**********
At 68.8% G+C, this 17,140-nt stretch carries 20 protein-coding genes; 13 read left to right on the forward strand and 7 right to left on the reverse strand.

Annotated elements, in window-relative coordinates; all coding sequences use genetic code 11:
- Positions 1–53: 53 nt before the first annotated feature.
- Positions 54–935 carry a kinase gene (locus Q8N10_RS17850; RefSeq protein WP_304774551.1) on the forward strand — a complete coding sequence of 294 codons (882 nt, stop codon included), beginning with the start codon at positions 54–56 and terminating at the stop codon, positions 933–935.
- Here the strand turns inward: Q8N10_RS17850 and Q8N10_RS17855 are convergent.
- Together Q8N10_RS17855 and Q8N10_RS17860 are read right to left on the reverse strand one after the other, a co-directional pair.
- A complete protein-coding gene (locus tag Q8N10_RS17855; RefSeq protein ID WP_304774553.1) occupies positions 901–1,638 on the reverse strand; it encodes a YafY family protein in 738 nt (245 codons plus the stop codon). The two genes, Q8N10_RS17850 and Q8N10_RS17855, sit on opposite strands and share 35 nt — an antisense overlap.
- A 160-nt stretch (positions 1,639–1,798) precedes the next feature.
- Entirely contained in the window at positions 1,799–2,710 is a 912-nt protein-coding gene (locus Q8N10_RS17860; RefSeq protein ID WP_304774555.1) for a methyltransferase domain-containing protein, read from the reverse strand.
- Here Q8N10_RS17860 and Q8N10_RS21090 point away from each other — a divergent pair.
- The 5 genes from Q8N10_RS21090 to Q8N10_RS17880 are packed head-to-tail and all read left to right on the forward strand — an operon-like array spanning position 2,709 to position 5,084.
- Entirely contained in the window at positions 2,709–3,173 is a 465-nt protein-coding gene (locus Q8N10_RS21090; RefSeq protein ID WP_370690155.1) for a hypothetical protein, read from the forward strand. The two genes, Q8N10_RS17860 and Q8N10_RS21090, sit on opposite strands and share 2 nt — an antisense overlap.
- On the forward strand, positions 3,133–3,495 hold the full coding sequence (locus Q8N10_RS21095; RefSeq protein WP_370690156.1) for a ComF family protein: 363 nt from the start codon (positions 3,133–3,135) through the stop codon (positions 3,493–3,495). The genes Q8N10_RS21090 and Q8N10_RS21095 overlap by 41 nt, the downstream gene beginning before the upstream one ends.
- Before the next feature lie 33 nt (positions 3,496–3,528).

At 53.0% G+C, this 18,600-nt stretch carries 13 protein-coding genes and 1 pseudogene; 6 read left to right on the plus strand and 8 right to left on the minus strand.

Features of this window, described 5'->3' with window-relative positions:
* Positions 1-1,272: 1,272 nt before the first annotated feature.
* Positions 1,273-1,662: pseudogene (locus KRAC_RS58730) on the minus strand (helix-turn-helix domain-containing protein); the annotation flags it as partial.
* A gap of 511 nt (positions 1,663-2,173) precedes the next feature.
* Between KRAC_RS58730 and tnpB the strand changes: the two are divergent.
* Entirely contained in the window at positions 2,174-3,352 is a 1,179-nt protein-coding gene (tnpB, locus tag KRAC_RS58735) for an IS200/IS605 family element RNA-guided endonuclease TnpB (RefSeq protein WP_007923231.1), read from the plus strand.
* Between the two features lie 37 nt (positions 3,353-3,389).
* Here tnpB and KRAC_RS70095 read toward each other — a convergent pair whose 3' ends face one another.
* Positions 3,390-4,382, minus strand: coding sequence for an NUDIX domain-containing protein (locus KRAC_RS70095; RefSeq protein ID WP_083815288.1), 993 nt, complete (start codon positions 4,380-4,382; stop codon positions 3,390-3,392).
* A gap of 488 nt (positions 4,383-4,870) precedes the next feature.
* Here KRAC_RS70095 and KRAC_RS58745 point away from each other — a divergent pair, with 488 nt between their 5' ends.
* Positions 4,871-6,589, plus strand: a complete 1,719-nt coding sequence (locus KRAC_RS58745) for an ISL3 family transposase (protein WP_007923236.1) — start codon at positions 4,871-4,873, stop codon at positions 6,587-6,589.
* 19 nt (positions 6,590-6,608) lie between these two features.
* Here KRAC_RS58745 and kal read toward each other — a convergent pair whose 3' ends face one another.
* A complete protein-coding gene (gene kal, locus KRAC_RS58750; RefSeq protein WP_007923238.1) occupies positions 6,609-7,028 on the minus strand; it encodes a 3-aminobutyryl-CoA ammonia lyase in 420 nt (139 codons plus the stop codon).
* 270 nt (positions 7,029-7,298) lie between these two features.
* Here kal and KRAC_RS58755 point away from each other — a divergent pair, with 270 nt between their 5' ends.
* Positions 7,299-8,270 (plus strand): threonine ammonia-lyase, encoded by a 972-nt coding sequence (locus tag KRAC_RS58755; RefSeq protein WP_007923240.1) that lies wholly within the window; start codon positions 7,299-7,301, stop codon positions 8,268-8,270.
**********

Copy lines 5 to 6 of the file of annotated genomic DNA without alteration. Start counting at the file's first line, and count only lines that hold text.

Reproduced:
- Here the strand turns inward: Q8N10_RS17850 and Q8N10_RS17855 are convergent.
- Together Q8N10_RS17855 and Q8N10_RS17860 are read right to left on the reverse strand one after the other, a co-directional pair.